There are four blocks of three levels each. The anchor tenant, a hypermarket, alongside entertainment, fashion & beauty stores, food courts, a health club, furniture retail and related shops occupy the ground and first floors while banks, medical facilities and the management offices occupy the second floor.
The mall assumes an open plan that allows for passive ventilation which positively impacts the energy foot print in the building as well as the cost of maintenance since there is no mechanical ventilation required in the public spaces. Incorporation of openness also ensures that all the shops are well aerated, easily visible and accessible and naturally lit except for aesthetic purposes by individual tenants. Additionally, the lighting arrangement is all LED coupled with motion sensors in the common areas. To compliment the city council water supply, a sewer treatment plant has been installed on site to treat the grey water. In that regard, 80% of all the water used in the mall is recycled. In addition, it was a mandatory requirement for all the food outlets in the mall to install dishwashing machines to save on water. Floor cleaning and gardening uses recycled water only. Taps and flashing systems in the washrooms are also sensor controlled.
In terms of drainage, the terrain allows for storm water to flow in one direction and in turn avoiding floods and drainage complications.
With safety a major concern in shopping centers in Kenya, The Hub Karen has embraced the latest security technology. There are two screening systems at all access points ensuring that both the walk in and drive in persons undergo personal security check up. Additionally, CCTV with external backups are installed to monitor the state of security around the mall. A complete installation of automatic detectors for vehicles is also available at the mall, including a bollard system to ensure thorough inspection of all the vehicles accessing the mall.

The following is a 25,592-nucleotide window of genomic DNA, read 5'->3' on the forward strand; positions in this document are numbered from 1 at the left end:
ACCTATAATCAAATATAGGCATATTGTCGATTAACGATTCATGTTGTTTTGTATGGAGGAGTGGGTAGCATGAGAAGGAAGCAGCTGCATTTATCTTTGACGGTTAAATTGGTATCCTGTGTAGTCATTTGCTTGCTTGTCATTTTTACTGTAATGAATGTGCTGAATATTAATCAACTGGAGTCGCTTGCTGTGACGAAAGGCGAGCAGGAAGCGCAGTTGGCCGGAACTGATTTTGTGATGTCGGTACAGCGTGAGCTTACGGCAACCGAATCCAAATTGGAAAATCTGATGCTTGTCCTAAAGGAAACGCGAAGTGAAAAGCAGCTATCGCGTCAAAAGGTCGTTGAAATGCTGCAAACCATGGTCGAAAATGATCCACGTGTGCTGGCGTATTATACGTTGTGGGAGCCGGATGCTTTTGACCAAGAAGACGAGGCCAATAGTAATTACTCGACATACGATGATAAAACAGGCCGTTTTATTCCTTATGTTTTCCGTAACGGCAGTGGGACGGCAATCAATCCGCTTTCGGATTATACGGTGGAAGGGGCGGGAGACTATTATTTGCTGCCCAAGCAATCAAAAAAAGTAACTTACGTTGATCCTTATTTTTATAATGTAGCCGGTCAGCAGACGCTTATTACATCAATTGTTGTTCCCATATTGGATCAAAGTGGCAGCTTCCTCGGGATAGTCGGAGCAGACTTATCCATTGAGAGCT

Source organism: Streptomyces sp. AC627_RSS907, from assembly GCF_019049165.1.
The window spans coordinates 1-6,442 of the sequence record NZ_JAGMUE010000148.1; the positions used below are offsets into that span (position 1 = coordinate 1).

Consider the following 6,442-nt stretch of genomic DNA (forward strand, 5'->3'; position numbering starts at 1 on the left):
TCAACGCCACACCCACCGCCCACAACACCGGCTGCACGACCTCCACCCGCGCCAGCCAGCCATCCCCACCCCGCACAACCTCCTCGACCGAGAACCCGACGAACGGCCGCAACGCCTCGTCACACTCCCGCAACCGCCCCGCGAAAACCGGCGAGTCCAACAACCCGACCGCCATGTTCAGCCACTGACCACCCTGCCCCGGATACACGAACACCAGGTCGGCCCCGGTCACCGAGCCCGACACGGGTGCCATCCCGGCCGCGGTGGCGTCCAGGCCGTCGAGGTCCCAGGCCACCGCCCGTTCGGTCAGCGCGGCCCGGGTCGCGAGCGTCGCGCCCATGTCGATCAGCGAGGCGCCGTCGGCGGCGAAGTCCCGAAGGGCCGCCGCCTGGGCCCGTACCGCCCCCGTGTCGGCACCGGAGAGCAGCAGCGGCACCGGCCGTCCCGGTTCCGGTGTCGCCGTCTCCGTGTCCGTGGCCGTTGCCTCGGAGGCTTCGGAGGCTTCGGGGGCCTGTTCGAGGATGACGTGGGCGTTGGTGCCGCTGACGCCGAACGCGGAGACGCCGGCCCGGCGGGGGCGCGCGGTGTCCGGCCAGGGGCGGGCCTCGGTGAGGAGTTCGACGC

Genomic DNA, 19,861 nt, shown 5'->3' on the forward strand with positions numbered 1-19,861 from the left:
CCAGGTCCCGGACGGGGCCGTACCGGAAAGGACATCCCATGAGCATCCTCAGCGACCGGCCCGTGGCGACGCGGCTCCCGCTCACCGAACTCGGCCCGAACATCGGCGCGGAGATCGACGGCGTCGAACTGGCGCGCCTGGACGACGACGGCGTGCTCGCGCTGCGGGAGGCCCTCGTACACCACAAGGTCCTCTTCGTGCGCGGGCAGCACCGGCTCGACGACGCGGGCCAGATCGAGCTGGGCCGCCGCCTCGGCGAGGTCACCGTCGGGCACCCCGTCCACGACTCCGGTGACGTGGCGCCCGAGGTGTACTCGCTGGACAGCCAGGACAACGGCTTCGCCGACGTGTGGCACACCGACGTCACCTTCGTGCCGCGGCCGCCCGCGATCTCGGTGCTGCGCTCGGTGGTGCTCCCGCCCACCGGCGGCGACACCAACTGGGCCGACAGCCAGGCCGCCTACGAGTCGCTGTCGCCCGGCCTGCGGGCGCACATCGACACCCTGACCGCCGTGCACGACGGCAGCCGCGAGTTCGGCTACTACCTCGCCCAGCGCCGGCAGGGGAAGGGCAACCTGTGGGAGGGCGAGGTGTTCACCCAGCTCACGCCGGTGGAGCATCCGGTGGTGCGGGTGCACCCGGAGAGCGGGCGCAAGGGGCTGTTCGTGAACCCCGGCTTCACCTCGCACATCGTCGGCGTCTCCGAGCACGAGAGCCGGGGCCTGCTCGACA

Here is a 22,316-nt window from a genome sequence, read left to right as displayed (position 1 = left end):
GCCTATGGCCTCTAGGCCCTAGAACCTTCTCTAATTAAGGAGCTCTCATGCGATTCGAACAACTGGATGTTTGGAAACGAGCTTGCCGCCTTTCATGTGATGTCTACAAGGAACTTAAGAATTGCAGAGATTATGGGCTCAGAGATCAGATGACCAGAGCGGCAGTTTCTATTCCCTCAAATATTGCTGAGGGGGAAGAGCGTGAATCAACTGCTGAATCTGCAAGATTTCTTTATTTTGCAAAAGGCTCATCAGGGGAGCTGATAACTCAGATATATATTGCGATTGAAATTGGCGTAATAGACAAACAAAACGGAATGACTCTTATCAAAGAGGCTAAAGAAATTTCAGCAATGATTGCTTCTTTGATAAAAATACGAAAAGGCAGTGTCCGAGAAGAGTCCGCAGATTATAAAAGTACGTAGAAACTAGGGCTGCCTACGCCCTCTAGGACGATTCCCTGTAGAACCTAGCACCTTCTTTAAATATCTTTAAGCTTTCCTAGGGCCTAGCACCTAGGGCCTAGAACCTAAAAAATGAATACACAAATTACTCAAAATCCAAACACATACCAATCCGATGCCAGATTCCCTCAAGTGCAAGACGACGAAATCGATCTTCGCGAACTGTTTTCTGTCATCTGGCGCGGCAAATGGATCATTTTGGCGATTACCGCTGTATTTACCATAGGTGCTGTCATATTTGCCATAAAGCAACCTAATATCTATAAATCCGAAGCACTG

The project came to Bowman & Associates based on previous working relationship with the client. Concept development and design took one and half years. Construction began in December 2013 and was completed towards the end of 2015. Official handing over was done in February 2016. “Space layout and most of the details in the design of a mall are tenant guided. Meeting all the requirements and standards for the diverse tenants resulted to planning changes and space adjustments in some areas but we managed to achieve the task on time and within the budget” remarks Architect Morrison, the architect in charge of the project. The Hub Karen cost approximately Kshs. 5B.
Client – Broll Property Group Kenya
Architect – Bowman & Associates
Project Manager – Betts Townsend (Pty) Ltd
Main Contractor – Laxmanbhai Construction Ltd
Quantity Surveyor – Integrated YMR
Mechanical, Electrical, Structural & Civil Engineers – Sutherland Engineering SA & Loadline Engineers Services Kenya
Soft Landscape Architect – Ecoscapes Kenya
Hard Landscape Architect – Insite Group, SA
Environmental Consultant – Green Key Environmental Solutions
Roof sub-contractor – REXE Roofing